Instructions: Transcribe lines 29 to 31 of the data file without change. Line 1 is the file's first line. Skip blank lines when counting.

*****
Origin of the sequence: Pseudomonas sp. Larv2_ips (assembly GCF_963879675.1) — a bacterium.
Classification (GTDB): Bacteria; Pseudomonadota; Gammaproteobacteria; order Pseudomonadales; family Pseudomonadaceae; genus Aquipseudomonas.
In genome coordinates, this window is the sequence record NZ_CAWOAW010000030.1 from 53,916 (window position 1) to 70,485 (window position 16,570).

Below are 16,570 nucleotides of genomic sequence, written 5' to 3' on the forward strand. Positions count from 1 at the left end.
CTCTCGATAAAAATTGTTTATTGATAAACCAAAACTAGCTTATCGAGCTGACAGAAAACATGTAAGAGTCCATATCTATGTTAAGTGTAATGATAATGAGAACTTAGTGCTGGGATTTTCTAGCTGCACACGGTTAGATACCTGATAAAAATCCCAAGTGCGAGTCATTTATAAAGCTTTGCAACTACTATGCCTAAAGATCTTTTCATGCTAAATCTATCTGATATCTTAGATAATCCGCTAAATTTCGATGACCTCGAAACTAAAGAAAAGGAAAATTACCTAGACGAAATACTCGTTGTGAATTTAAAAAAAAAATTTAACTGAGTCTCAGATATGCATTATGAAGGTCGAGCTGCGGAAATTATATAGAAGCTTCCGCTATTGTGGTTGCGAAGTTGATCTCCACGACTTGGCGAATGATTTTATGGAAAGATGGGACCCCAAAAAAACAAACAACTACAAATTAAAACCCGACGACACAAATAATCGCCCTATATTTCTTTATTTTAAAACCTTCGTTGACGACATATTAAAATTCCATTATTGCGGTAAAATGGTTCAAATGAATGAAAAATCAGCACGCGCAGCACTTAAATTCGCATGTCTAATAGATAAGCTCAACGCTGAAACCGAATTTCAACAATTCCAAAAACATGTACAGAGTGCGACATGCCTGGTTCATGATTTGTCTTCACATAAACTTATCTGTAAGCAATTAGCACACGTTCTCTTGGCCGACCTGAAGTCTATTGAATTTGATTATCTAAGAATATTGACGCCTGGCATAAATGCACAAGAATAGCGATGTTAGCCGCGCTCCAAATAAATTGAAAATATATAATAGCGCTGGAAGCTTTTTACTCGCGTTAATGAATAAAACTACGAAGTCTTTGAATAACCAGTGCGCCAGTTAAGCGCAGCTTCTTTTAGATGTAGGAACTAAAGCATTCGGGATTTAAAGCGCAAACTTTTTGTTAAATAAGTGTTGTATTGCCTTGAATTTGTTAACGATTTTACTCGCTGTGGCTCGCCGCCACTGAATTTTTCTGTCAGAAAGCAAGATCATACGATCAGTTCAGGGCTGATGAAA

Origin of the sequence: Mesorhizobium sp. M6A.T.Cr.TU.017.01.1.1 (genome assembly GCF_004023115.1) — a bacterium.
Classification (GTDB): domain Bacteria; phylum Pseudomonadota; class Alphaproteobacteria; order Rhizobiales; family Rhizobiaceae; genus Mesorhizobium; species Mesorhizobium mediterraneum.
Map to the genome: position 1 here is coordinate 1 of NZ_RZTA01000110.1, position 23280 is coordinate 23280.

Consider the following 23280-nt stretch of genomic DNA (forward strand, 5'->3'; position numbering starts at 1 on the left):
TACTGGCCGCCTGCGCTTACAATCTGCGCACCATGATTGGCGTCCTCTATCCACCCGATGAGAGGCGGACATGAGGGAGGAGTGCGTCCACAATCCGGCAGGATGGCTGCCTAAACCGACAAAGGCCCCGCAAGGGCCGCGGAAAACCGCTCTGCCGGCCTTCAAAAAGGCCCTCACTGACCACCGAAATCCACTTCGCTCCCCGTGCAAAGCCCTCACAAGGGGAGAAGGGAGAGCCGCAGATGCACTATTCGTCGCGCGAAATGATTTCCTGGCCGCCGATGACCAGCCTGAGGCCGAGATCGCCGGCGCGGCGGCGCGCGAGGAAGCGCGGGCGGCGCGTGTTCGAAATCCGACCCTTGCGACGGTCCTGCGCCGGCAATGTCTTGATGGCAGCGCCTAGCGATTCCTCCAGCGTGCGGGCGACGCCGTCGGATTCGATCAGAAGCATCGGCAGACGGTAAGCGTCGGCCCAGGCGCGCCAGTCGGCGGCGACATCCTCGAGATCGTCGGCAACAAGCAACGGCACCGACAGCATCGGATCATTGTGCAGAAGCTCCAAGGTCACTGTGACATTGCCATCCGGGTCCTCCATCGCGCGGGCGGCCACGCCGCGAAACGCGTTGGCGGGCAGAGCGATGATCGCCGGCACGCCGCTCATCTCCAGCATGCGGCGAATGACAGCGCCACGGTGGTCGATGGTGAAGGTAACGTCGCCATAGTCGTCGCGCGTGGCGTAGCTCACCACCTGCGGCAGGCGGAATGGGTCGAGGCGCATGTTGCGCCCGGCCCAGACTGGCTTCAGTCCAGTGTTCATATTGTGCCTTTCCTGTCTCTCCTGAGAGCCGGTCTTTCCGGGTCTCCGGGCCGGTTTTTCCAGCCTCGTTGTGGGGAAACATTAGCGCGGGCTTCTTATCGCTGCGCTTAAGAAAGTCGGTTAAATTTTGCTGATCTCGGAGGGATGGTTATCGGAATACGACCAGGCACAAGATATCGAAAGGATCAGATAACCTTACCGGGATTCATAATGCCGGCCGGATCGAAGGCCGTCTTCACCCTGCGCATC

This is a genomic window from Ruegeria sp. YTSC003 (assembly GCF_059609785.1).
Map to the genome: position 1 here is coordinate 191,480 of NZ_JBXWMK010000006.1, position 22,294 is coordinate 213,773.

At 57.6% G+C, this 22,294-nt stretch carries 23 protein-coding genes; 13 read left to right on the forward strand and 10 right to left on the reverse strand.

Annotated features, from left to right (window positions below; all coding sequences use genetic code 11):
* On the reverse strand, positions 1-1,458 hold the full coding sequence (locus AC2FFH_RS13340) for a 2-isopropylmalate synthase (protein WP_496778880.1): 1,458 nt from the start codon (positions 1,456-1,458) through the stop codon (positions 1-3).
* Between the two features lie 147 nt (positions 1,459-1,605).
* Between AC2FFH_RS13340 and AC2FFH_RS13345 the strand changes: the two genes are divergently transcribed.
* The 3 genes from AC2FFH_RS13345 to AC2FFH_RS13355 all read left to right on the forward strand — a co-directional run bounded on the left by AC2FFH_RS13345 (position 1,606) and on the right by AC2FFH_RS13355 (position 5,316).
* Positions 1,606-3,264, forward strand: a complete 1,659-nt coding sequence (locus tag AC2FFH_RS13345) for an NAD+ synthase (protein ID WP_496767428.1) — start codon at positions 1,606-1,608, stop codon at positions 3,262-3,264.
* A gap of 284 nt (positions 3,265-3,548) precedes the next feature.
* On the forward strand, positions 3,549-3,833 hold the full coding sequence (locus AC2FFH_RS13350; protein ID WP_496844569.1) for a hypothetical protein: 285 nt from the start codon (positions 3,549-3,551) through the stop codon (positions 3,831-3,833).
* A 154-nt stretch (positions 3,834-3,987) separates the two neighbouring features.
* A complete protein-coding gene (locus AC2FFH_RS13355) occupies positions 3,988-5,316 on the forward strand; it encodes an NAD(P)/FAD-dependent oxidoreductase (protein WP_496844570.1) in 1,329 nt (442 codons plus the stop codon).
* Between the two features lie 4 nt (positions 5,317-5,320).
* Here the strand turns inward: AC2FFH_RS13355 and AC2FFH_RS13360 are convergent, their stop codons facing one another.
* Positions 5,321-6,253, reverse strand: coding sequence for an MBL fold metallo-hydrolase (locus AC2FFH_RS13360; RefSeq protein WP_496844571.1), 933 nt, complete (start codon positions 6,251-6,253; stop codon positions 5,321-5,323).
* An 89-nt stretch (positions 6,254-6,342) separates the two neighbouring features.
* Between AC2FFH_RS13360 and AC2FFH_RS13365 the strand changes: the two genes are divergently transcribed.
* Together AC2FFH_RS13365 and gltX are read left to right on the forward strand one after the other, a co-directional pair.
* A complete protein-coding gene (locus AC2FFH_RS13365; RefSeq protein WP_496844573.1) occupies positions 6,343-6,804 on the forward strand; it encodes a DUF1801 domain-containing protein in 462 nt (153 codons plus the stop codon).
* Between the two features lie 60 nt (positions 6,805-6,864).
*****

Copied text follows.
* Together AC2FFH_RS13365 and gltX are read left to right on the forward strand one after the other, a co-directional pair.
* A complete protein-coding gene (locus AC2FFH_RS13365; RefSeq protein WP_496844573.1) occupies positions 6,343-6,804 on the forward strand; it encodes a DUF1801 domain-containing protein in 462 nt (153 codons plus the stop codon).
* Between the two features lie 60 nt (positions 6,805-6,864).